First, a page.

The Study of Genetic Diversity and Population Structure of the Korean Fleshy Shrimp, Fenneropenaeus chinensis, Using Newly Developed Microsatellite Markers
The Study of Genetic Diversity and Population Structure of the Korean Fleshy Shrimp, Fenneropenaeus chinensis, Using Newly Developed Microsatellite Markers
Journal of Life Science. 2015. Dec, 25(12): 1347-1353
Copyright © 2015, Korean Society of Life Science
This is an Open-Access article distributed under the terms of the Creative Commons Attribution Non-Commercial License ( which permits unrestricted non-commercial use, distribution, and reproduction in any medium, provided the original work is properly cited.
  • Received : September 21, 2015
  • Accepted : November 27, 2015
  • Published : December 30, 2015
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About the Authors
은하 신
희정 공
보혜 남
영옥 김
봉석 김
동균 김
철민 안
형택 정
우진 김

The fleshy shrimp, Fenneropenaeus chinensis , is the family of Penaeidae and one of the most economically important marine culture species in Korea. However, its genetic characteristics have never been studied. In this study, a total of 240 wild F. chinensis individuals were collected from four locations as follows: Narodo (NRD, n = 60), Beopseongpo (BSP, n = 60), Chaesukpo (CSP, n = 60), and Cheonsuman (CSM, n = 60). Genetic variability and the relationships among four wild F. chinensis populations were analyzed using 13 newly developed microsatellite loci. Relatively high levels of genetic variability (mean allelic richness = 16.87; mean heterozygosity = 0.845) were found among localities. Among the 52 population loci, 13 showed significant deviation from the Hardy–Weinberg equilibrium. Neighbor-joining, principal coordinate, and molecular variance analyses revealed the presence of three subpopulations (NRD, CSM, BSP and CSP), which was consistent with clustering based on genetic distance. The mean observed heterozygosity values of the NRD, CSM, BSP, and CSP populations were 0.724, 0.821, 0.814, and 0.785 over all loci, respectively. These genetic variability and differentiation results of the four wild populations can be applied for future genetic improvement using selective breeding and to design suitable management guidelines for Korean F. chinensis culture.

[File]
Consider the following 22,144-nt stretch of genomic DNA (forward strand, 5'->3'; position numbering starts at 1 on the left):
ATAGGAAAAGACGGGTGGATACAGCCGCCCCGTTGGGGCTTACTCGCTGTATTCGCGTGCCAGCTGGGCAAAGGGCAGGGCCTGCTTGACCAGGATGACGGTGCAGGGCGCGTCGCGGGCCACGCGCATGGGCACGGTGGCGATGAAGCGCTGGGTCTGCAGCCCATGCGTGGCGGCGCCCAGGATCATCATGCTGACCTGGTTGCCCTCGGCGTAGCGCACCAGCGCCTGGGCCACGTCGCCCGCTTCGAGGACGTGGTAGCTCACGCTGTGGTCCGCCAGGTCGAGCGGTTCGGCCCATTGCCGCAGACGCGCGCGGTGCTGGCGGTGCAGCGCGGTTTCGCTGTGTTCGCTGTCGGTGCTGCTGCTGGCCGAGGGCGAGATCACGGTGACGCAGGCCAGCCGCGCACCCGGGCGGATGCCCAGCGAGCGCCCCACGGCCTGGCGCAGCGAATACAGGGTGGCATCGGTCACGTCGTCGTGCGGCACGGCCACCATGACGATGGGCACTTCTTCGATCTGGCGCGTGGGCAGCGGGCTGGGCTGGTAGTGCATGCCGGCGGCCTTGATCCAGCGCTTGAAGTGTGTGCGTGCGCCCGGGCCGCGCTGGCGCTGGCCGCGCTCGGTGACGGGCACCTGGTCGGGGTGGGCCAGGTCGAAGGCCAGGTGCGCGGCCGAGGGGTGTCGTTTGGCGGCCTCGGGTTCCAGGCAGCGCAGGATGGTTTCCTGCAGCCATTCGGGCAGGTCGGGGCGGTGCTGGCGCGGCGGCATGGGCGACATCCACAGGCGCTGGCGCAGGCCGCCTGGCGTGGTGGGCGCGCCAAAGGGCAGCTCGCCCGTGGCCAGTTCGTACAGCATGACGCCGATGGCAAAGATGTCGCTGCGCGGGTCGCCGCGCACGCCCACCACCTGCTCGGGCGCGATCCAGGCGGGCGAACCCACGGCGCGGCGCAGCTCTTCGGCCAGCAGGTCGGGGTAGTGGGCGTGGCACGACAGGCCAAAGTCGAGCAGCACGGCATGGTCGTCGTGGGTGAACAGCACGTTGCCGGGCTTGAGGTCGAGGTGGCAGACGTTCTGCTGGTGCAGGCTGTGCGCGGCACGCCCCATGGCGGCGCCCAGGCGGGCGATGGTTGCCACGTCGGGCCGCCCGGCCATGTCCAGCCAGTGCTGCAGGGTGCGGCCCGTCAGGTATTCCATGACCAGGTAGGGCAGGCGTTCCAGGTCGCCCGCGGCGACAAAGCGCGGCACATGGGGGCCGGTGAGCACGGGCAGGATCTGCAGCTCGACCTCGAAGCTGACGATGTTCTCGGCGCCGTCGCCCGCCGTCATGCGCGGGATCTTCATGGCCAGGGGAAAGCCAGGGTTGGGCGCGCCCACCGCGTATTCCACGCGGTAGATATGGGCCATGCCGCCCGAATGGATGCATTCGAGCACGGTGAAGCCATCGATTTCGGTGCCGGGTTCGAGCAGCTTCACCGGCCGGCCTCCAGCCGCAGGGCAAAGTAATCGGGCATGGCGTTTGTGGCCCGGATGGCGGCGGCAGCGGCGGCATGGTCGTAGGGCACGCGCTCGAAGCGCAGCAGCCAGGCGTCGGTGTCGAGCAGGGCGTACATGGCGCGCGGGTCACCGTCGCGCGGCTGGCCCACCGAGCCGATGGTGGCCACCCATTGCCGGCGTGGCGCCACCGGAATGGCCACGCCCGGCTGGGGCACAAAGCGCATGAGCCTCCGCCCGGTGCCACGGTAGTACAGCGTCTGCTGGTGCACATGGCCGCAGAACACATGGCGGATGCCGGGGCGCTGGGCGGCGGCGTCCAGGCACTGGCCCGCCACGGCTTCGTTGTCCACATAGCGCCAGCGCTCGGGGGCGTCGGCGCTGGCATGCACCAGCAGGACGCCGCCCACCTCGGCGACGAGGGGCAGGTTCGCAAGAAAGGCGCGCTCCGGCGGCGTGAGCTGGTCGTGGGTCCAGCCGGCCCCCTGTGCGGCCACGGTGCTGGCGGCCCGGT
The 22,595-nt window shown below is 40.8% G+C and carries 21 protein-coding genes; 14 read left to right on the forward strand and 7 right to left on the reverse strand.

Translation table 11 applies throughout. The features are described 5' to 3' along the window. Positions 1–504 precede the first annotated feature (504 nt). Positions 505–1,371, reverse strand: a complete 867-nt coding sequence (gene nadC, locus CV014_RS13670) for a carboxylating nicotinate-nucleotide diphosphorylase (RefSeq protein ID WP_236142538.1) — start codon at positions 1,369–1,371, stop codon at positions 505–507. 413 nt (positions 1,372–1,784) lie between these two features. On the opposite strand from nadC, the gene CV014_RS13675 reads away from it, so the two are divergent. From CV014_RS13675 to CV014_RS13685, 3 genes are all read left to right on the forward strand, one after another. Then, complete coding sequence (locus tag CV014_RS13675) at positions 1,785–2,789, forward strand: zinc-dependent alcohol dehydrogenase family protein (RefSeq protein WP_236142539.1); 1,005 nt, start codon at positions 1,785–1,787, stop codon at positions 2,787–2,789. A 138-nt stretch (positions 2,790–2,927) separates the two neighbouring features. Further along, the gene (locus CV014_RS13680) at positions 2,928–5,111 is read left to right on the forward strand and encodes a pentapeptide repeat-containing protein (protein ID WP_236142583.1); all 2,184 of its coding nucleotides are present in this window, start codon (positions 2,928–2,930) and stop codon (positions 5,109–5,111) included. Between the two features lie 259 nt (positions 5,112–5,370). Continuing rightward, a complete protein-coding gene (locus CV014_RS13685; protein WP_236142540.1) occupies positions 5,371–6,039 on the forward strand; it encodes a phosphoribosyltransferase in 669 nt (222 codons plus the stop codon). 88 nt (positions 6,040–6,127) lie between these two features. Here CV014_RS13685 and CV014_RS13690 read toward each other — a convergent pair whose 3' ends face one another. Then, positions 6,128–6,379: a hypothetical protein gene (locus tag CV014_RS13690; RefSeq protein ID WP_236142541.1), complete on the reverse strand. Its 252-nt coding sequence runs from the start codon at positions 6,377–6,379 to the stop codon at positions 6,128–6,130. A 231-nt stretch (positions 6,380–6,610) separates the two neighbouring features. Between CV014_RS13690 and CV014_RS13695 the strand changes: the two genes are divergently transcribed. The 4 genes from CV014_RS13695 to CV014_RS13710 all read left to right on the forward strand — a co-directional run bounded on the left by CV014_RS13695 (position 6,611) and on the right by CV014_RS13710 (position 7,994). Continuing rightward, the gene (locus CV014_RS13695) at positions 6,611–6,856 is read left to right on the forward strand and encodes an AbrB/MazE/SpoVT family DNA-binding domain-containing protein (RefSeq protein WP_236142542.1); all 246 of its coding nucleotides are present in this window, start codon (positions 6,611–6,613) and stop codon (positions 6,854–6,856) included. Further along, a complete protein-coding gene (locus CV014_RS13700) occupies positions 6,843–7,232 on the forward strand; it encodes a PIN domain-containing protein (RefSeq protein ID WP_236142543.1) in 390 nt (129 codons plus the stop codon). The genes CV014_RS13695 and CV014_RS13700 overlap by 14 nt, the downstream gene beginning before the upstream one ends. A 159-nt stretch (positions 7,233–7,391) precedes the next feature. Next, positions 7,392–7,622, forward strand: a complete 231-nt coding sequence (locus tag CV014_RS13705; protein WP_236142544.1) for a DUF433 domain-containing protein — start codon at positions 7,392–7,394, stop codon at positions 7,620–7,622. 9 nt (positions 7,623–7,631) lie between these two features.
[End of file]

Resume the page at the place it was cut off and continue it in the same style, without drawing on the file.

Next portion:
The fleshy shrimp, Fenneropenaeus chinensis , is an economically important species in the family Penaeidae. F. chinensis is distributed from the west coast of the Korean Peninsula to the east coast of northern China [3] and is characterized by long-distance migrations of up to 2,000 km between spawning and feeding sites [18] . The F. chinensis South Korean aquaculture industry started in 1960, and production increased very quickly to reach 1,533 metric tons in 1997. However, a white spot syndrome virus (WSSV) disease outbreak decreased production dramatically to about 998 metric tons in 1998 [13] . Disease outbreaks cause mass mortality among cultured F. chinensis worldwide, particularly in Asian countries. To solve this problem, F. chinensis was replaced with Litopenaeus vannamei as the major cultured species in South Korea in 2003 [11] , but damage to shrimp farming associated with WSSV has been increasing in recent years. The West Sea Mariculture Research Center (Taean, Korea) conducts a breeding program to produce shrimp strains that are more resistant to WSSV. If a large number of cultured shrimp are released from aquaculture facilities, they could alter the genetic composition of wild populations by either displacing them or interbreeding. This could reduce the population’s ability to adapt to new environments. Accordingly, basic knowledge about the geographic distribution, genetic diversity, and population differences of F. chinensis is important. It is now widely recognized that this information can be obtained through recently developed molecular genetics techniques. However, few reports have been published about F. chinensis population genetics in South Korea.